WASHINGTON (AP) - Once, California Democrats led the way to a
year of the women. Now, nearly two decades later, Republicans hope
it's their turn.
Meg Whitman won the party's nomination for California governor
on Tuesday and Carly Fiorina will carry the GOP banner into the
fall campaign for a Senate seat, a pair of wealthy businesswomen
and first-time candidates running against veteran politicians in a
year of palpable anti-establishment sentiment.
In next-door Nevada, a third woman contender, Sharron Angle, won
the right to oppose Senate Majority Leader Harry Reid in the fall.
And hundreds of miles to the east, South Carolina state Rep.
Nikki Haley outpaced three male rivals in a race for the GOP
gubernatorial nomination. Shy of a majority, she will face Rep.
Gresham Barrett in a June 22 runoff in a solidly Republican state.
Democrats, too, got into the theme of the busiest primary night
of the year.
Embattled two-term Democratic Sen. Blanche Lincoln scored a
narrow win over her labor-backed rival in Arkansas, and now must
pivot to face Rep. John Boozman in the fall.
The primaries, spread across a dozen states from coast to coast,
took place against a backdrop of the worst recession in decades,
stubbornly high unemployment, dispiriting day-by-day images of the
damage caused by an offshore oil rig disaster and poll after poll
that reported the voters angry and eager for a change.
Lincoln told voters she understood their discontent with a late
campaign ad that said, "I know you're angry at Washington."
Whitman offered her own version of the same sentiment in her
first appearance as GOP nominee to replace retiring Gov. Arnold
"Career politicians in Sacramento and Washington, D.C., be
warned: You now face your worst nightmare - two businesswomen from
the real world who know how to create jobs, balance budgets and get
things done," she said. The remarks were aimed at Democratic Sen.
Barbara Boxer and former Gov. Edmund G. Brown Jr., seeking a return
to the office he left in 1983.
Ironically, Boxer's victory and that of fellow California Sen.
Dianne Feinstein in 1992 were standout events in an election year
that sent record numbers of women to Congress, many of them
Democrats. Scores of women were enraged by the predominantly male
Senate's treatment of Anita Hill during the confirmation hearings
of Supreme Court Justice Clarence Thomas; that anger translated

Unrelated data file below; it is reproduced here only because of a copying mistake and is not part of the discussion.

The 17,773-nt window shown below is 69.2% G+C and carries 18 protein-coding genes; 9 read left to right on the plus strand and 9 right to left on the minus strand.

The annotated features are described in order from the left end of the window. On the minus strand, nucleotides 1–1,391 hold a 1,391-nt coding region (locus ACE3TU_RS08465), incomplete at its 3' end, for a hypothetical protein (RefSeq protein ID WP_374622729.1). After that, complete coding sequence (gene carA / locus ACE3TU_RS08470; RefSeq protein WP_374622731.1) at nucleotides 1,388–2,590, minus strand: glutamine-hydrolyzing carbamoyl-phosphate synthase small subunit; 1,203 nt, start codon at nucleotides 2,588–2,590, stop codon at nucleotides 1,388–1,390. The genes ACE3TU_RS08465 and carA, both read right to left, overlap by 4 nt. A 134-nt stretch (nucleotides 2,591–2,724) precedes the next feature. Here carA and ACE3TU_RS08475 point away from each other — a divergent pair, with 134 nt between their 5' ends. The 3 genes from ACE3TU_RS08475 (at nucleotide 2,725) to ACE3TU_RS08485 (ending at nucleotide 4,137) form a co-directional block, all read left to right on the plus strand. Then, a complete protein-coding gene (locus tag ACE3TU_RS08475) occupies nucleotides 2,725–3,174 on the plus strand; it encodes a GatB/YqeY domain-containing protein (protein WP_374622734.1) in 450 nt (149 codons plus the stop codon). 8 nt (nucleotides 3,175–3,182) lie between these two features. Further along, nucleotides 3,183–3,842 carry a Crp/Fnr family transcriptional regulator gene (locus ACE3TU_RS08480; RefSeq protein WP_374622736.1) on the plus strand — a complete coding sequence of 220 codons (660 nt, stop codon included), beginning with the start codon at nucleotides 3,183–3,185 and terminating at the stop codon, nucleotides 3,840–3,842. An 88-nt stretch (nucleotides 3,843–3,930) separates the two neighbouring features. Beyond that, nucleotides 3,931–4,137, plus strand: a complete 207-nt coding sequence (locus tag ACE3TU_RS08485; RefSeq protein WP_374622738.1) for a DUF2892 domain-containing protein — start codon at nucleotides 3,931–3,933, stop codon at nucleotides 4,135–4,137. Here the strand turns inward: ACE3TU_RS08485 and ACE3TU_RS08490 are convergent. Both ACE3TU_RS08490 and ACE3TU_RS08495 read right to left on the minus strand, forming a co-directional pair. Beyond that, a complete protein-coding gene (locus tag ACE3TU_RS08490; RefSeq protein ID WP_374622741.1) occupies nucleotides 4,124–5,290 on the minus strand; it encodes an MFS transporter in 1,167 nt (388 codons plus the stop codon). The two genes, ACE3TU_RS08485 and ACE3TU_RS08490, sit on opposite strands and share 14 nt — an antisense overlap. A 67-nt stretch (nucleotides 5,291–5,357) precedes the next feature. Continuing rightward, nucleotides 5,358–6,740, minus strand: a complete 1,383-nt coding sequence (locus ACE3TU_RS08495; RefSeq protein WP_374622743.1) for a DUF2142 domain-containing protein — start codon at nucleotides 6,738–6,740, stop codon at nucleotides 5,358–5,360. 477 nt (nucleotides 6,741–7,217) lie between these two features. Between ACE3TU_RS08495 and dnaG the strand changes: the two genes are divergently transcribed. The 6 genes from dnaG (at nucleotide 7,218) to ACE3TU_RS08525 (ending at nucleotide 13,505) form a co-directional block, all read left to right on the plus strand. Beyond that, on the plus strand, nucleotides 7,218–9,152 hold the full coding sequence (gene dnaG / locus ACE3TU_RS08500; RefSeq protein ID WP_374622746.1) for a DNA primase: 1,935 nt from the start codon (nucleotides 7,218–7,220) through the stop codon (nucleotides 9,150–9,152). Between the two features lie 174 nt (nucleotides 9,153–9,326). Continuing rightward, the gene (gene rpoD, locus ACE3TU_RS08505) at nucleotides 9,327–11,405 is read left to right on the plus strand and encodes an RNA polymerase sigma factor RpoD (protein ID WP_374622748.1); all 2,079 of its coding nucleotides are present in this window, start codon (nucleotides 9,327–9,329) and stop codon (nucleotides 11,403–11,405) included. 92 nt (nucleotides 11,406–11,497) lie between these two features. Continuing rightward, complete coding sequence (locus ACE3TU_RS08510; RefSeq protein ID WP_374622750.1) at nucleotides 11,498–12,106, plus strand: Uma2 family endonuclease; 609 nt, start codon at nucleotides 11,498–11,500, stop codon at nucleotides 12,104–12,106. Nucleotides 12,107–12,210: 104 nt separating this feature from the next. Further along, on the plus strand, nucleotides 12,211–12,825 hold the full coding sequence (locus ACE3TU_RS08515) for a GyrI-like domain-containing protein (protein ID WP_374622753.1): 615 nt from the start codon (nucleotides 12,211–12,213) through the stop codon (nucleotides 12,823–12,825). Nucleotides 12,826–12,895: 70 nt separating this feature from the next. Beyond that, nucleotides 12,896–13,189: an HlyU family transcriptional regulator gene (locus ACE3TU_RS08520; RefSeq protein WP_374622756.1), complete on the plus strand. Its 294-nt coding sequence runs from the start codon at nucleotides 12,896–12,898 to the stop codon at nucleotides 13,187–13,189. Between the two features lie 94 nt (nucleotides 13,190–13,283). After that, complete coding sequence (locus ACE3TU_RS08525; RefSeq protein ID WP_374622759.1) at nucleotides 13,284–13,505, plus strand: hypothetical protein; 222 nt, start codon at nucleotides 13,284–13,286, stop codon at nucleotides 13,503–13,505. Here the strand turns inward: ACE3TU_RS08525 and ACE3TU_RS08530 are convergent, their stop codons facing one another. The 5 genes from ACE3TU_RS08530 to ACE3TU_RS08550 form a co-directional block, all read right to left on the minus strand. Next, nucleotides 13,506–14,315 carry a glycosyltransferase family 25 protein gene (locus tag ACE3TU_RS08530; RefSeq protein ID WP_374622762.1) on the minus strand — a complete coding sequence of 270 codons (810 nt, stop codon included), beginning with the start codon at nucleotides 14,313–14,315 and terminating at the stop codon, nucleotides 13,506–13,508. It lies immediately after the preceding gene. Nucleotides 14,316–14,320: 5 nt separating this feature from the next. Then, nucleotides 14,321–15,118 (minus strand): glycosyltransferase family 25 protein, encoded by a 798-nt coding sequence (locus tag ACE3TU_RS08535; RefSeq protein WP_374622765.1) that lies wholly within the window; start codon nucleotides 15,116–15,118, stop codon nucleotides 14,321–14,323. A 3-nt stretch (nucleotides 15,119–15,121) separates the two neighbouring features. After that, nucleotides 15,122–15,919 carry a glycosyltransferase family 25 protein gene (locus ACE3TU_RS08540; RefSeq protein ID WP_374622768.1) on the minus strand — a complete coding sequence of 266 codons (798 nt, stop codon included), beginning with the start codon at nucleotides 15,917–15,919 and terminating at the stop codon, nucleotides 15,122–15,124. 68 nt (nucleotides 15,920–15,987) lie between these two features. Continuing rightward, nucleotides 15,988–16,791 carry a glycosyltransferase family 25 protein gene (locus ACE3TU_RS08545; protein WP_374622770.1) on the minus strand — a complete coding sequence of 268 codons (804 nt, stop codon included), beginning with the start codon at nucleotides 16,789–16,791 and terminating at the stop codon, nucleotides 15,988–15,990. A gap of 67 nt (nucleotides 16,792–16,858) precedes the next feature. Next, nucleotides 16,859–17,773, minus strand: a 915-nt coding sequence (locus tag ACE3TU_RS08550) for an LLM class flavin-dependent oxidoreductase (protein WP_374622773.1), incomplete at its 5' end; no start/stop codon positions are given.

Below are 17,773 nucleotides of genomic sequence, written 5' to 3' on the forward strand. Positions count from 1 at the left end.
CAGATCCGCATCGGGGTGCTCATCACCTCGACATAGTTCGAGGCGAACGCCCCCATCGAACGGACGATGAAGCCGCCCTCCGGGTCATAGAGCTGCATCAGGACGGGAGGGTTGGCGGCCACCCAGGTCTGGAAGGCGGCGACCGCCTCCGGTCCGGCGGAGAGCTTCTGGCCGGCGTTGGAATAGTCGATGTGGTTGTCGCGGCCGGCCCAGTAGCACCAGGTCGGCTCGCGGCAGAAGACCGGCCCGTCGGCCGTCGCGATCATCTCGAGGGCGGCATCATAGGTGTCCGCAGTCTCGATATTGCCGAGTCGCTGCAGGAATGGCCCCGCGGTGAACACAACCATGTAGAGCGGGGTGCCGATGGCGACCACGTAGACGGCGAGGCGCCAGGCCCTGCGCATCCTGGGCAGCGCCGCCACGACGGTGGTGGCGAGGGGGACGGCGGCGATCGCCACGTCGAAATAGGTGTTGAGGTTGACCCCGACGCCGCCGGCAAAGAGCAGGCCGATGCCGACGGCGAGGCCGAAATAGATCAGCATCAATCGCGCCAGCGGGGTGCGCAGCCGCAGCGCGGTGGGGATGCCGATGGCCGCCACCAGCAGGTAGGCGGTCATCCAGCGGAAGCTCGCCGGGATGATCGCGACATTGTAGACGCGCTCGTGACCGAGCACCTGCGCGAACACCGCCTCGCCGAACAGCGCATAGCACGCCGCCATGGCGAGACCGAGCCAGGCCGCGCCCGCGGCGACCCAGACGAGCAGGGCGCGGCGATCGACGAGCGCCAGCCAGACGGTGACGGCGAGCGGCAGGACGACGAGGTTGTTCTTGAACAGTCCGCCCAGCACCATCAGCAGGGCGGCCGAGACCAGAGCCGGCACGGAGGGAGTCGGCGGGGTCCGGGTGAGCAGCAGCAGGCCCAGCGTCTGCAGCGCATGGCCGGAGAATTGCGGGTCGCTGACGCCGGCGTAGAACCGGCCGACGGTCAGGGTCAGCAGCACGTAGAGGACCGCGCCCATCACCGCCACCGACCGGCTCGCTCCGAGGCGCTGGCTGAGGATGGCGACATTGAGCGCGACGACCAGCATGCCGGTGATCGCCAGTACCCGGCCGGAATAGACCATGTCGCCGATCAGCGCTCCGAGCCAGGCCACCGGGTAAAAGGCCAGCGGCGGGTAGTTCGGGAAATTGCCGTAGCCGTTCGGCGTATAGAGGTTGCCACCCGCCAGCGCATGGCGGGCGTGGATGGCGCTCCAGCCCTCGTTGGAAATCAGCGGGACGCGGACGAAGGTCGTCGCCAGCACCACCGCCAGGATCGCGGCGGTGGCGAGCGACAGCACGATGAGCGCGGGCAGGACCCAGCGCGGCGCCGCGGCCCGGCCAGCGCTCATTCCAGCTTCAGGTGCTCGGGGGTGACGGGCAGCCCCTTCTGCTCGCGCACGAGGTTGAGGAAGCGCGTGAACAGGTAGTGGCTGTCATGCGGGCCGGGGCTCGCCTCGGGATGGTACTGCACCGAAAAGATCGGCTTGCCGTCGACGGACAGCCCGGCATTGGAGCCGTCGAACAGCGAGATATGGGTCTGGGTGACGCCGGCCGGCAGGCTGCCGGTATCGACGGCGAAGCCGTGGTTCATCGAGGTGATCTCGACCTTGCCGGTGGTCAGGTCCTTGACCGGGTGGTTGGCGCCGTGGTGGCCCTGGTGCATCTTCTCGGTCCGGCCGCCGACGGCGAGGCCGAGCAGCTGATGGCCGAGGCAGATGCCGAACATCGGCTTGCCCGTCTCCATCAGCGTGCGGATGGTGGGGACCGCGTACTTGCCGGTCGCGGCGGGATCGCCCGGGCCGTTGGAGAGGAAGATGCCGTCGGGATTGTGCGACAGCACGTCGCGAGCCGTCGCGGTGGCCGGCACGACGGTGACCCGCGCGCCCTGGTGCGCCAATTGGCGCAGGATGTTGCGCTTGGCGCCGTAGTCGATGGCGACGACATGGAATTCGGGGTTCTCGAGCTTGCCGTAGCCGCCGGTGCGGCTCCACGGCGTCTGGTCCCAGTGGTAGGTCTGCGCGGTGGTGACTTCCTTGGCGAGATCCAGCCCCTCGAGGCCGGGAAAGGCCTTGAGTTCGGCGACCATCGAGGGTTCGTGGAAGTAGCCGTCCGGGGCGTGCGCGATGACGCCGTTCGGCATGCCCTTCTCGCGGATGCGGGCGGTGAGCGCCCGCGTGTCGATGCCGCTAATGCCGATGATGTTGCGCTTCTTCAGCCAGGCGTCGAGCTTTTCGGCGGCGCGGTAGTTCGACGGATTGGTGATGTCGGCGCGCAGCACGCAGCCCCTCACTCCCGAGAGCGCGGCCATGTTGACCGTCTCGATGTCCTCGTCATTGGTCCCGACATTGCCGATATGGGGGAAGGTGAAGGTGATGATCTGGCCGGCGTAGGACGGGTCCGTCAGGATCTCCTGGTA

into female candidates running for Congress.
Whitman, the former CEO of eBay, spent more than $70 million in
her own funds to claim her nomination. Fiorina is a former CEO of
As bruising as they were, the night's events merely set the
stage for the fall campaign, when Republicans hope to challenge
Democratic control of Congress and the two parties vie for three
Fiorina is "against a woman's right to choose, supports the
Arizona immigration law, wants to repeal health care and supports
allowing people on the `no-fly' list to buy guns," said Sen. Bob
Menendez of New Jersey, the head of the Democratic Senatorial
Michael Steele, the Republican national chairman, countered that
in victory, Lincoln "has made it clear that she will simply fall
in line with President Obama's big-spending, big-government agenda,
putting her vastly out of touch with the majority of Arkansans."
Another conservative Democrat, California Rep. Jane Harman,
withstood a challenge from a more liberal opponent - in this case,
Marcy Winograd, co-founder of the Los Angeles chapter of
Progressive Democrats of America.
Two incumbents did not fare as well Tuesday.
Republican Gov. Jim Gibbons of Nevada fell to Brian Sandoval, a
former federal judge, after a term marked by a messy public divorce
and allegations of infidelity. Rory Reid, the son of the Senate
majority leader, won the Democratic nomination.
And Republican Rep. Bob Inglis of South Carolina trailed
challenger Trey Gowdy by double digits, though he qualified for a
runoff on June 22 in the solidly conservative district. The
challenger campaigned as an opponent of the 2008 financial bailout
legislation that the incumbent supported.
Gibbons was the first governor tossed from office in a year of
living dangerously for incumbents everywhere.
With her win and his run-off, Lincoln and Inglis avoided joining
a list of congressional incumbents sent packing by voters in their
own party in earlier contests - Sens. Bob Bennett, R-Utah, and
Arlen Specter, D-Pa., and Reps. Alan Mollohan, D-W.Va., and Parker